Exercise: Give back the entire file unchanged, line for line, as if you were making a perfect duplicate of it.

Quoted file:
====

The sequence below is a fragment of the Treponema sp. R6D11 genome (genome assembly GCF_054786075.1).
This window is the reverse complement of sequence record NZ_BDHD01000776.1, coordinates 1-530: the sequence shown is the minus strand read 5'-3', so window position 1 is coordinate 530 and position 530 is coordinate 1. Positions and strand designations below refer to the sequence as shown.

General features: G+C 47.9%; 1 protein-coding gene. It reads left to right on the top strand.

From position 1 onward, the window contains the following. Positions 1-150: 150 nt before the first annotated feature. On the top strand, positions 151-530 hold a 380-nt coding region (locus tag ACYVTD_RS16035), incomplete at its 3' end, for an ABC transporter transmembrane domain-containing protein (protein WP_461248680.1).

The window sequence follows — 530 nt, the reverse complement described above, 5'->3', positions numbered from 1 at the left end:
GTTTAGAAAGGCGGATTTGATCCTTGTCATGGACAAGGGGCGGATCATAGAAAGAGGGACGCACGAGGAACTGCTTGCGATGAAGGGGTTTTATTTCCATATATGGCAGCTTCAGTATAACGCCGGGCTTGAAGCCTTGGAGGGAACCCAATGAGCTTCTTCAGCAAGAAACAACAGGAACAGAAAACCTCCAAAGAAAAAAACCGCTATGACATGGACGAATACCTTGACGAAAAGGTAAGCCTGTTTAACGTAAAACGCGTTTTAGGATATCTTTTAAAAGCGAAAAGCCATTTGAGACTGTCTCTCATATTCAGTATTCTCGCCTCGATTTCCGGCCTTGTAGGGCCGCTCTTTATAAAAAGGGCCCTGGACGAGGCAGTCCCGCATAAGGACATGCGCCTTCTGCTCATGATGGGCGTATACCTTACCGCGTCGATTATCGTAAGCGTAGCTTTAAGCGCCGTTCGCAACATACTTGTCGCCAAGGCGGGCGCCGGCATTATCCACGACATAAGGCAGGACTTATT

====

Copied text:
The sequence below is a fragment of the Treponema sp. R6D11 genome (genome assembly GCF_054786075.1).
This window is the reverse complement of sequence record NZ_BDHD01000776.1, coordinates 1-530: the sequence shown is the minus strand read 5'-3', so window position 1 is coordinate 530 and position 530 is coordinate 1. Positions and strand designations below refer to the sequence as shown.

General features: G+C 47.9%; 1 protein-coding gene. It reads left to right on the top strand.

From position 1 onward, the window contains the following. Positions 1-150: 150 nt before the first annotated feature. On the top strand, positions 151-530 hold a 380-nt coding region (locus tag ACYVTD_RS16035), incomplete at its 3' end, for an ABC transporter transmembrane domain-containing protein (protein WP_461248680.1).

The window sequence follows — 530 nt, the reverse complement described above, 5'->3', positions numbered from 1 at the left end:
GTTTAGAAAGGCGGATTTGATCCTTGTCATGGACAAGGGGCGGATCATAGAAAGAGGGACGCACGAGGAACTGCTTGCGATGAAGGGGTTTTATTTCCATATATGGCAGCTTCAGTATAACGCCGGGCTTGAAGCCTTGGAGGGAACCCAATGAGCTTCTTCAGCAAGAAACAACAGGAACAGAAAACCTCCAAAGAAAAAAACCGCTATGACATGGACGAATACCTTGACGAAAAGGTAAGCCTGTTTAACGTAAAACGCGTTTTAGGATATCTTTTAAAAGCGAAAAGCCATTTGAGACTGTCTCTCATATTCAGTATTCTCGCCTCGATTTCCGGCCTTGTAGGGCCGCTCTTTATAAAAAGGGCCCTGGACGAGGCAGTCCCGCATAAGGACATGCGCCTTCTGCTCATGATGGGCGTATACCTTACCGCGTCGATTATCGTAAGCGTAGCTTTAAGCGCCGTTCGCAACATACTTGTCGCCAAGGCGGGCGCCGGCATTATCCACGACATAAGGCAGGACTTATT